For this Mix Lesson I am focusing on a clean electric guitar that comes in the Pre Chorus as well as the second half of the chorus.
I have been asked by a number of people to cover the topic of electric guitars in more of my articles and videos but have never really found a good opportunity to do so. So now that I have some guitars to work with I though it would be a perfect opportunity to explore this topic. This isn’t going to cover every scenario you would face when mixing electric guitars but it definitely is a start. Plus it doesn’t hurt to have some practice files to experiment with – Enjoy!
What We Are Working With
These guitars were at a very good starting point but were lacking that je ne sais quoi about them. They were kind of dull and boring and they also needed a little bit of a frequency lift.
Another thing to mention is that the part in the pre chorus and the part in the chorus are actually different from a tonal stand point but I thought that they were very much related. Since I thought that they shared a common bond, I decided to put them on the same track treat the exact same way.
I panned this guitar 100% to the right to get it out of the way of the vocal but to also create some symmetry with the plucked guitar that is panned 100% to the left.
Here is the Raw sound of this guitar in the PreChorus
[audio:http://modernmixing.com/wp-content/uploads/2013/11/Raw-PC.mp3|titles=Raw guitar on the PreChorus]
Here is the Raw sound in the Chorus
[audio:http://modernmixing.com/wp-content/uploads/2013/11/Raw-HK.mp3|titles=Raw guitar on the PreChorus]
This reason I often reach for this plug-in on guitars is because I find that it just works. It’s simple to use and has a lot of features laid our right in front of me.
It keeps me in a creative mode and not in a technical mode. I find that the longer you are in a technical mode than the more you second guess a lot of your decisions instead of doing things based on instincts.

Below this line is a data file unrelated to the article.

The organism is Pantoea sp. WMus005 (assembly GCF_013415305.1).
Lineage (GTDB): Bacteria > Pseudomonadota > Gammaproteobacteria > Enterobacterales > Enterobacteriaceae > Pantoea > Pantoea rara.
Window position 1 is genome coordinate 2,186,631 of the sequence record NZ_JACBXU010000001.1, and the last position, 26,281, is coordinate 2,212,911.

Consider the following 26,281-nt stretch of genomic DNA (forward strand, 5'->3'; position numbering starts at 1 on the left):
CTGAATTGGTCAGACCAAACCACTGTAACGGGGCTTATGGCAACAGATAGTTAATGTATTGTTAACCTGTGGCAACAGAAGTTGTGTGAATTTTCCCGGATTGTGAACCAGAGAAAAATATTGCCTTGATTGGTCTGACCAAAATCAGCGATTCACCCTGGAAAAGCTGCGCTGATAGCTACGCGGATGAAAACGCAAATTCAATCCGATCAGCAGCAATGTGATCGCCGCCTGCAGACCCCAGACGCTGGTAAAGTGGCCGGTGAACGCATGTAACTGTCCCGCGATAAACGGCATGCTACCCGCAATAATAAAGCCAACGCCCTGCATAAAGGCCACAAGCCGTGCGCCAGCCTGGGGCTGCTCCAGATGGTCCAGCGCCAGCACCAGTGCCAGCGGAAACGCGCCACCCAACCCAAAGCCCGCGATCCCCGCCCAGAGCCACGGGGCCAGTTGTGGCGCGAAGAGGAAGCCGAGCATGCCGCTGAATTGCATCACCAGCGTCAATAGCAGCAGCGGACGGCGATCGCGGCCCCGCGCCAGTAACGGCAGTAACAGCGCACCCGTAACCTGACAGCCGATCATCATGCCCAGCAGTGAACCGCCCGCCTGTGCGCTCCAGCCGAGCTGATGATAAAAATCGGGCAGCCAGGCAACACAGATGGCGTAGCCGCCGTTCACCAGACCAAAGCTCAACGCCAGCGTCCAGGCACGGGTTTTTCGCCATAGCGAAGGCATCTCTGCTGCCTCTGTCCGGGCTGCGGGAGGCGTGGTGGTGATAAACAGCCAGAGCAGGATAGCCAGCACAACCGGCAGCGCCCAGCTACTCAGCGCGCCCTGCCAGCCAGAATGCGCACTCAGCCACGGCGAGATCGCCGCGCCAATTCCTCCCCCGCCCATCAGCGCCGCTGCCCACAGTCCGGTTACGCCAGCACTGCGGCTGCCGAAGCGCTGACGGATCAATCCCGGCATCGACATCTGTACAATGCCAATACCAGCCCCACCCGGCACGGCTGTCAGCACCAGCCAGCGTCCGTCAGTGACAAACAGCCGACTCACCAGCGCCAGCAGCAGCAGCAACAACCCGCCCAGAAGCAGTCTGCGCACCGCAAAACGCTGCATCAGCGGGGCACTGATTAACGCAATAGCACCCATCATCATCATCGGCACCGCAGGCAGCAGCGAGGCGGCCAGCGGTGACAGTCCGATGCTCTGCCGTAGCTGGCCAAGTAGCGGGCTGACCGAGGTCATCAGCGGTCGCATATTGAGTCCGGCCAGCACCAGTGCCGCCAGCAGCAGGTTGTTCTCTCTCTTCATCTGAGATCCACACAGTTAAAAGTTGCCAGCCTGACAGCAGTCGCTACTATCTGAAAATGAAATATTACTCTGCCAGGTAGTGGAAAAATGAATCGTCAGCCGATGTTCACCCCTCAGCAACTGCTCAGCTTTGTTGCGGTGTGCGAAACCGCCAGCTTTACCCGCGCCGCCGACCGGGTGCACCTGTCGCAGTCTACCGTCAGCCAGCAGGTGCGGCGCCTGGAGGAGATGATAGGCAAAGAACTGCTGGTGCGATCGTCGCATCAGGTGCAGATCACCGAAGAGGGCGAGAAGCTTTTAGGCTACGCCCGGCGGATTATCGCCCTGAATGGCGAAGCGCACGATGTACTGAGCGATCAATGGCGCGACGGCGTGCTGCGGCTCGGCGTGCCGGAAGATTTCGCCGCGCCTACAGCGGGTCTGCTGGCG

Treble (Bite) – I set up the high end boost to the Bite setting and I am pushing it fairly aggressively. I would say that it’s set to about +8.5. I like the sounds of this EQ and it really gives a lot of life to a dull sound
Compression (Push) – For the compression slider, I used the Push setting because it not only brings the sound forward in the mix but it also adds a tiny bit of mid range colour that I like.
Reverb (Club) – I used the Club setting because the guitar sounded too dry in this mix, which was fairly wet, and I wanted something that wasn’t too intrusive.
Delay (Eight) – I used an eighth note setting here because it felt the most musical with the guitar. This also works really well with the reverb and completes the overall landscape of the sound.
CLA Gutiars on the Pre Chorus
[audio:http://modernmixing.com/wp-content/uploads/2013/11/CLA-PC.mp3|titles=CLA Gutiars on the Pre Chorus]
CLA Gutiars on the Chorus
[audio:http://modernmixing.com/wp-content/uploads/2013/11/CLA-HK.mp3|titles=CLA Gutiars on the Chorus]
The more I use this compressor the more I like it on the guitars. It has a very musical sounding release that I find can help the rhythm of a guitar in most situations.
It also has a soft sounding character to it so it you have a rough sound it can help round out the edges.
Attack – I set this attack very fast because the CLA Guitars made this sound a bit prickly so I wanted to help take off some of the edge and a fast attack works great.
Threshold – I brought the threshold down so I was getting about 6dB’s of gain reduction and this served 2 purposes. The first is that it really brought out the release in this plug-in which gave the guitars a bit more musical vibe. The second reason is that by squishing it a bit and making it more stable the, frequency response is less wide, meaning the there isn’t a wide gap between the high frequencies and the low frequencies – They are much closer together.
Gain – This is basically the output gain. I have it set to 0dB because when the sound gets really dynamic it hits the output wall. The output has some limiting and compression built in so it’s not clipping but instead it’s adding even more colour and tone to the sound, which I liked.
Renaissance Aax on the Pre Chorus
[audio:http://modernmixing.com/wp-content/uploads/2013/11/Axx-PC.mp3|titles=Renaissance Aax on the Pre Chorus]
Renaissance Aax on the Chorus
[audio:http://modernmixing.com/wp-content/uploads/2013/11/Axx-HK.mp3|titles=Renaissance Aax on the Chorus]
Summing It All Up
Sometimes it can be a challenge to get something to pull through mix but then not interfere with the star of the show – the vocal.
These guitars were originally pretty dull sounding but just by adding a couple of plug-ins I was able to give it some more life and give it some unique character to help it stand out in the mix.
Video Source: Mixing Clean Electric Guitars